Archive from November, 2016

* – Analysing Twitter hashtags

18. November 2016, Jakub Horák. Categorized as Twitter.

Expanding on the idea of my previous project MrTweety, I wanted to provide better real-time data and also try out big-data processing software. That’s when I discovered Apache Spark, toolbox used to manage distributed batch processing. My chosen project was not too complex, I was thinking of it being more like a proof of concept. The basic idea is to analyze a real-time feed of tweets posted globally on Twitter. From each individual tweet, occurrences of hashtags are counted and summed in 10 second intervals together. From these intervals a 15 minute sliding window is generated and hashtag counts again summed to form the final table. Top five most occurring hashtags are shown as a result.

To start, I checked out the Twitter API and saw that they offer streaming API. After some research, I’ve found an official Twitter Hosebird Client library and an example of how to use it to publish messages to Kafka. Kafka is  messaging system that is also a perfect source of data for Spark. That means we have one subproject for taking the Twitter stream and “producing” it into Kafka. A Spark subproject is then receiving the data and processing it. While working with Spark, I got a little derailed, when I found that you can use Twitter receiver directly with Twitter DStream. However when I actually tried this library, it didn’t work. I suspect that the DStream receiver tries to connect and read Twitter API from multiple threads and that forces Twitter to block the connections altogether. The Twitter DStream project got deleted from Github, while I was using it, so I’ve decided to go back to the Kafka approach. The official Hosebird Client claims to implement the limits and backing-off mechanisms correctly, so I believe it’s better anyway.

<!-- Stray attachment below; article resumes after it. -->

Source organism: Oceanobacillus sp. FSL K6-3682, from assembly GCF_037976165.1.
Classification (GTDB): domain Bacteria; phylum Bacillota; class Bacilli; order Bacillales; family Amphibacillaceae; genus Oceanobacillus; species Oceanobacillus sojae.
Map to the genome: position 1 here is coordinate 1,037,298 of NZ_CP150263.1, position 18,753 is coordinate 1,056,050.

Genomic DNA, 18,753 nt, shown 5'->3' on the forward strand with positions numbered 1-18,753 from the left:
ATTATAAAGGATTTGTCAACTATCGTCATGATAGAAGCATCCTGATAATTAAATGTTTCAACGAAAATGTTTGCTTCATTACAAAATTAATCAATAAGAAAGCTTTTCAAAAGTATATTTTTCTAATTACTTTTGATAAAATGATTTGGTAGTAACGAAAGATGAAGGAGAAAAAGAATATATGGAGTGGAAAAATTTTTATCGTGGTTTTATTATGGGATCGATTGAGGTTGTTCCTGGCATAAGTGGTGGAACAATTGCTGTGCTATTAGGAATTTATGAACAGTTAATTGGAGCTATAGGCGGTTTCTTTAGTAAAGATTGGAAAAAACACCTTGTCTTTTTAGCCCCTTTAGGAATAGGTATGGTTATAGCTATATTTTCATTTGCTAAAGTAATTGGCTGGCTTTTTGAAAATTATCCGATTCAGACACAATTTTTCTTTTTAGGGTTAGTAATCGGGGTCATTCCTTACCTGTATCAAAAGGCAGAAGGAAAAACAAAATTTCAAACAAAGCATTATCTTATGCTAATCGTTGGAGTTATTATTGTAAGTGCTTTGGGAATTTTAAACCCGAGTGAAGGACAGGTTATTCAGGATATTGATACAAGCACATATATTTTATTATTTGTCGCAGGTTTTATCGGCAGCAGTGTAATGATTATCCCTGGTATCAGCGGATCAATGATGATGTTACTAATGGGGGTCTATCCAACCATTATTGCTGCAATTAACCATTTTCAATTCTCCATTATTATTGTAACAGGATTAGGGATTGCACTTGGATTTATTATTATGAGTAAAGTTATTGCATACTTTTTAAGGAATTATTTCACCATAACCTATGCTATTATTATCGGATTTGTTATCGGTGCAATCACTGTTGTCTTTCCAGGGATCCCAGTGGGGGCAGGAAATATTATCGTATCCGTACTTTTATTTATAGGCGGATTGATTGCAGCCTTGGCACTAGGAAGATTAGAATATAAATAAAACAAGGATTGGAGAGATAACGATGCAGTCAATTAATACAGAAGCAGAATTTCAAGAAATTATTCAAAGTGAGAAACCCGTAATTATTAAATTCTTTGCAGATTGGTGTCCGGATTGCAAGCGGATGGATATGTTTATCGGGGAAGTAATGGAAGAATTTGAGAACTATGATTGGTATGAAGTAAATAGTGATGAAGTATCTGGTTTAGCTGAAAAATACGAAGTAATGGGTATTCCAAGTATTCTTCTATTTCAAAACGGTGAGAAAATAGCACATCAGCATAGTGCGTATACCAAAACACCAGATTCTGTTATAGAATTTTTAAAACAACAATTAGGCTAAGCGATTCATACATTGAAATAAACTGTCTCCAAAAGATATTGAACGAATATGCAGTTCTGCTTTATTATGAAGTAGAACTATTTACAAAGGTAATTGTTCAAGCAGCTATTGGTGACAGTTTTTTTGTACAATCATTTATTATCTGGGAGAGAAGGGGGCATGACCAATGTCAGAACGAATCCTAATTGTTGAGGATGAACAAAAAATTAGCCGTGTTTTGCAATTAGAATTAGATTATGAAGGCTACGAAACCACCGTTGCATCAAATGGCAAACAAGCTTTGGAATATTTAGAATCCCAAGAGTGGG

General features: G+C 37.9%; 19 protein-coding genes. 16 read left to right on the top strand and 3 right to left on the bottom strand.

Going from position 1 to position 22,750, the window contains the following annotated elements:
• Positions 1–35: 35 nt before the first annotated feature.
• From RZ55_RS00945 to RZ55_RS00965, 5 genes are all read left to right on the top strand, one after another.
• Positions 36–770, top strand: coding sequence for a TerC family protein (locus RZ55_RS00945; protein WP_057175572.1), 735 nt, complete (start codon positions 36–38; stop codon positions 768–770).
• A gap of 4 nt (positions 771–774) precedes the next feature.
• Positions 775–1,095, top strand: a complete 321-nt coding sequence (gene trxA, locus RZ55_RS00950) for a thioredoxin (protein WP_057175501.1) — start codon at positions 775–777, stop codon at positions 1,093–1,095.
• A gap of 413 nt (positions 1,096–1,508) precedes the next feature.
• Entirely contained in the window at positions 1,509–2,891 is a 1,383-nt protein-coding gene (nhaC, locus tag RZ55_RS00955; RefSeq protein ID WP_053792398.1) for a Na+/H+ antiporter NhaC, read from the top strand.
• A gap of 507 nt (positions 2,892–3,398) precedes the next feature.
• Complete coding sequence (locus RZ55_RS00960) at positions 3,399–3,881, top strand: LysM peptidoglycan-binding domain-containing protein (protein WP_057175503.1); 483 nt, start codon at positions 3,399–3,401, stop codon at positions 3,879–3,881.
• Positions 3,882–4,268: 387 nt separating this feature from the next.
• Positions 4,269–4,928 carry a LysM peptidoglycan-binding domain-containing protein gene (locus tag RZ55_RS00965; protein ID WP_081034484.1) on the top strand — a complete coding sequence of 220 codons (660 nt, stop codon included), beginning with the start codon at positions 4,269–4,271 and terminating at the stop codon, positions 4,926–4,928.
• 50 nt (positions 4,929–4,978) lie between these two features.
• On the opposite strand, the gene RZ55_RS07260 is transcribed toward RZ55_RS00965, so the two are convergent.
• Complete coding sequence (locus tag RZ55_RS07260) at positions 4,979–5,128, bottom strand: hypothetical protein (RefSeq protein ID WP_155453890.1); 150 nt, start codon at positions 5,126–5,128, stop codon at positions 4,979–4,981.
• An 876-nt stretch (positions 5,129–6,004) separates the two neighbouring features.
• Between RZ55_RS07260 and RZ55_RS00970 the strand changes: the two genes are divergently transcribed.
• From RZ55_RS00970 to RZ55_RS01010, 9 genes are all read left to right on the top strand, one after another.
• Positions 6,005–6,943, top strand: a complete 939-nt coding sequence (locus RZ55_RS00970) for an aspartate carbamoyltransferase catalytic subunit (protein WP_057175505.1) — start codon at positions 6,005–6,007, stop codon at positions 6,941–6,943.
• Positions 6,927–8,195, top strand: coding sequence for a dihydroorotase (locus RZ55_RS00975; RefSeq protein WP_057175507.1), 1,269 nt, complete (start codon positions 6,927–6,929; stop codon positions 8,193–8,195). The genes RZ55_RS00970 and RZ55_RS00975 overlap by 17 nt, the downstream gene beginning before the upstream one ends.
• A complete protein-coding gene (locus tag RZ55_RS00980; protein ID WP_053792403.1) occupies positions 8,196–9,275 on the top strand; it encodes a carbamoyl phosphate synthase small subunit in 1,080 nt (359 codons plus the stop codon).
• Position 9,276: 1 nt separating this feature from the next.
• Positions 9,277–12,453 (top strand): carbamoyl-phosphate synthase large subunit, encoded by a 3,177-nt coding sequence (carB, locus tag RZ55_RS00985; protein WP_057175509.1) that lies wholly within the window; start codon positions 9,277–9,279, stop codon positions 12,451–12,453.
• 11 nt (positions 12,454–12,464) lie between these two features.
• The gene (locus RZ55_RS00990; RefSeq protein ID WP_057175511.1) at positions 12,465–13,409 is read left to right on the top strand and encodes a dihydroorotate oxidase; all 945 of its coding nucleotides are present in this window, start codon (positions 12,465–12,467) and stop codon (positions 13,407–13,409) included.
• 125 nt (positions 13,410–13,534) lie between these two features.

After that. Spark does all the hard computing work for us. We just specify, what we want to do with the data. Spark is made to be distributed, but for this small example we use just one node. Everything is running on Amazon ECS, which is a nice “Docker as a service” platform. To make it work, we just need an EC2 instance to run the Docker container. The basic t2.micro instance’s 1GB of memory was not enough for the all the included hungry JVMs, so I had to get a “spot instance” m3.medium with 3.75GB RAM. In the current market the costs should be around 7.5$ per month.

I’ve developed the whole project from scratch on Github as open-source, so check it out there. The production site is Here is a screenshot:

Screenshot of

Note: A similar project that I’ve found and that could be interesting to check out is Twitter Analytics with Spark.

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